The team environment:
A team provides an environment that can provide individuals with safety to grow and boundaries to protect, allowing members to develop leadership in sports. The role and responsibility of the coach is to create this space for individuals to accept challenges and responsibility. Let’s explore what this means and how we can create a positive team environment:
Knowledge is gained through cognitive understanding. Beliefs and attitudes are created through life experiences. We feel the power of pulling together for a shared purpose. We feel the energy of the team, the players and the coach. We feel the intensity of the ‘moment’ – whether positive or negative.
Safety to grow.
We all require a safe environment to grow and develop, as individuals and as players. There is a requirement for both physical safety and psychological safety. The physical barriers may be visible and easy to recognize. The psychological barriers are not. Coaches, players and parents work very hard to cover these limitations, often because the reaction does not feel rational. The triggers to these reactions are often sensory perceptions unique to the individual so that no one else may be experiencing the trigger. Our drivers of be strong, try hard, hurry up, please others and be perfect (Kahler’s Drivers) kick in and as the pressure mounts they can become dysfunctional. The environment no longer feels safe. Our normal response? We increase the intensity and our level of safety further diminishes.
Boundaries to protect.
Every game has a set of rules. We know the parameters by which we operate. Although they may be open to interpretation or may not be executed properly in all games, it is our responsibility to learn and follow the rules. When we don’t play by the rules, we are subject to penalties, fouls and game ejections. There is incentive to learn to play smart, within the set parameters. When the rules are not properly enforced, players find it very difficult to perform to their potential. If we do not establish proper boundaries to protect individuals within the team, there is not safety to grow and develop.
Coaching the coach:
We all bring our individual beliefs and cultural attitudes to the gym, the rink or the field. Players and coaches. In most cases, the coach does what he believes is best for the team and for the players but we need to recognize that this is based on his perspective. And our perspective is based on what we learned from his parents, coaches and teammates. In a relaxed environment, there may not be significant tension between our knowledge of how to coach and our beliefs and attitudes about what the players should be doing. However, during the most intense moments of the practice or game, we can easily trigger old perceptions that activate some intense emotions. The result? Our reactions take over in the heat of the moment. These reactions may not be rational but we (strongly) believe that we are right.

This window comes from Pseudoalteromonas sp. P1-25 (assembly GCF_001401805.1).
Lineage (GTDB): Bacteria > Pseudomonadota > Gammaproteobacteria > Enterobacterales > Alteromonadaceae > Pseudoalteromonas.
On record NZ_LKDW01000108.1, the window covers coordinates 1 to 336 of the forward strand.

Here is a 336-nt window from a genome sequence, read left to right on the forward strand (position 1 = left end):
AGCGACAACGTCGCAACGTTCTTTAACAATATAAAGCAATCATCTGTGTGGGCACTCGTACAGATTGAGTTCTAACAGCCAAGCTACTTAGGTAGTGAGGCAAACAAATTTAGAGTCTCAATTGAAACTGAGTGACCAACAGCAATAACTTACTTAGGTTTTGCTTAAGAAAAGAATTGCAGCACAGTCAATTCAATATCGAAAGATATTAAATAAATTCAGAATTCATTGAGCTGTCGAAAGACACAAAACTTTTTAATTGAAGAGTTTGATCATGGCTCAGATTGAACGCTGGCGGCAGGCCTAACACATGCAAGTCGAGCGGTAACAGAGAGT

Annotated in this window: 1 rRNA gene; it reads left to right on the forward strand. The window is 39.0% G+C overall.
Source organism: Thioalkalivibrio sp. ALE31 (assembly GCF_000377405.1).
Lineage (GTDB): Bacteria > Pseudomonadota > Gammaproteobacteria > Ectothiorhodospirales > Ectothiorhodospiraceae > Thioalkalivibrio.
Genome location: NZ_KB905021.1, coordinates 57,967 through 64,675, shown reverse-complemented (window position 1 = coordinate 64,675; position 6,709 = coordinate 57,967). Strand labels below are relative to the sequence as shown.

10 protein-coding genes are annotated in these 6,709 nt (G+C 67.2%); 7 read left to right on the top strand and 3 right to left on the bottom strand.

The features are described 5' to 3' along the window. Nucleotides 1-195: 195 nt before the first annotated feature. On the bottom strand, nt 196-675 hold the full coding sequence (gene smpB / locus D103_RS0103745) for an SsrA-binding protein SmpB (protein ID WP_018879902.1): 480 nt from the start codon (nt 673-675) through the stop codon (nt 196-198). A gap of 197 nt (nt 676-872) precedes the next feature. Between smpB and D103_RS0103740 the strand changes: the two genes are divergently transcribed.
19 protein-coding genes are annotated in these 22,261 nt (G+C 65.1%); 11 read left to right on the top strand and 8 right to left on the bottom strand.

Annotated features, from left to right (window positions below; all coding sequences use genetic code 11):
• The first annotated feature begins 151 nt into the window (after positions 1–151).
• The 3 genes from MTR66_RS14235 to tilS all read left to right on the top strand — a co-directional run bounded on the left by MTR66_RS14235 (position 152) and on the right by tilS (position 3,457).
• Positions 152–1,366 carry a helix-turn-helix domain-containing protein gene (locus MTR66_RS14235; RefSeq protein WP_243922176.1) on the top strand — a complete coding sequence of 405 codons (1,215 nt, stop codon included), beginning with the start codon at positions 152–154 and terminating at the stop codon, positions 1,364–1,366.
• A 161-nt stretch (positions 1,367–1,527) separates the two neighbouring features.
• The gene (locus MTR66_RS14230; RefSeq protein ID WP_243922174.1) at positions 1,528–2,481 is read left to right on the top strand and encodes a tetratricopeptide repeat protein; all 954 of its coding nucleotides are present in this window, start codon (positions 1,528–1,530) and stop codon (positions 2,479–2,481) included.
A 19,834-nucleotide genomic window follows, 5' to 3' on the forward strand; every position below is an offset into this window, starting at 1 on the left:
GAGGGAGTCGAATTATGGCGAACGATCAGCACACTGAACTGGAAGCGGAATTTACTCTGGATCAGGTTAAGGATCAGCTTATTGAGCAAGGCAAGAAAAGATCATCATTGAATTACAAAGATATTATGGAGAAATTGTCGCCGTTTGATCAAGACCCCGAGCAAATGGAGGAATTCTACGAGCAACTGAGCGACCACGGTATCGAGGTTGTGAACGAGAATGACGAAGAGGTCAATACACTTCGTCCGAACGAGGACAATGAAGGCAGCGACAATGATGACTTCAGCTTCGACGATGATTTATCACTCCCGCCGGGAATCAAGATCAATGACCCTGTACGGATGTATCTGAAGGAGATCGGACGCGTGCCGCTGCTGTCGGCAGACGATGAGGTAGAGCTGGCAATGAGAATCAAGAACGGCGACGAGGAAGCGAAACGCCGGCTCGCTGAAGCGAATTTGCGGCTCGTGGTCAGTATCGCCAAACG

Leadership in sports:
Sports provides a wonderful opportunity to develop valuable leadership skills, provided the coach can create an environment where team members feel safety to grow and boundaries that protect. We all inevitably have less desirable experiences that get stuck – images, sounds and other perceptions that activate us during practise or games. We have the opportunity to identify, isolate and neutralize these triggers using the Logosynthesis® method so that we can release habitual patterns that hold us back and limit our performance. Coaches, players and parents all have a role to play in both creating a safe environment and in supporting each other to release the triggers that impede performance. A team is stronger together and each person has a role to play in holding this space to grow and develop.
To learn more about how the Logosynthesis® method can support your team or organization, contact us.